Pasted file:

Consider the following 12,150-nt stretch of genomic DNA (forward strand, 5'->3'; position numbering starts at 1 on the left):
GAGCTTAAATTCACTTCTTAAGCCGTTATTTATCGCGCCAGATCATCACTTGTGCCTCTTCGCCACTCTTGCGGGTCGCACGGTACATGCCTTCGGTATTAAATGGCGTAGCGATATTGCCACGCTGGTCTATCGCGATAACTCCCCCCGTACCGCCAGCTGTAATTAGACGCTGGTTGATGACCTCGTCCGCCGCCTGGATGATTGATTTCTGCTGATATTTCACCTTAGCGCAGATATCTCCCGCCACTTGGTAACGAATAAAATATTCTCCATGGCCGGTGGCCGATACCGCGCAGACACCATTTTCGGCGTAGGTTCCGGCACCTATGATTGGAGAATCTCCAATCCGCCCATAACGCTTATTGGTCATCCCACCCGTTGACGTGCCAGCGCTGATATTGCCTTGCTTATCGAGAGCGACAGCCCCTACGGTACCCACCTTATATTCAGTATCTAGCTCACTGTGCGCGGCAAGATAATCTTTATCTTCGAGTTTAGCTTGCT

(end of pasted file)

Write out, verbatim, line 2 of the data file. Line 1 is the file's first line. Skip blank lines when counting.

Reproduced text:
GAGCTTAAATTCACTTCTTAAGCCGTTATTTATCGCGCCAGATCATCACTTGTGCCTCTTCGCCACTCTTGCGGGTCGCACGGTACATGCCTTCGGTATTAAATGGCGTAGCGATATTGCCACGCTGGTCTATCGCGATAACTCCCCCCGTACCGCCAGCTGTAATTAGACGCTGGTTGATGACCTCGTCCGCCGCCTGGATGATTGATTTCTGCTGATATTTCACCTTAGCGCAGATATCTCCCGCCACTTGGTAACGAATAAAATATTCTCCATGGCCGGTGGCCGATACCGCGCAGACACCATTTTCGGCGTAGGTTCCGGCACCTATGATTGGAGAATCTCCAATCCGCCCATAACGCTTATTGGTCATCCCACCCGTTGACGTGCCAGCGCTGATATTGCCTTGCTTATCGAGAGCGACAGCCCCTACGGTACCCACCTTATATTCAGTATCTAGCTCACTGTGCGCGGCAAGATAATCTTTATCTTCGAGTTTAGCTTGCT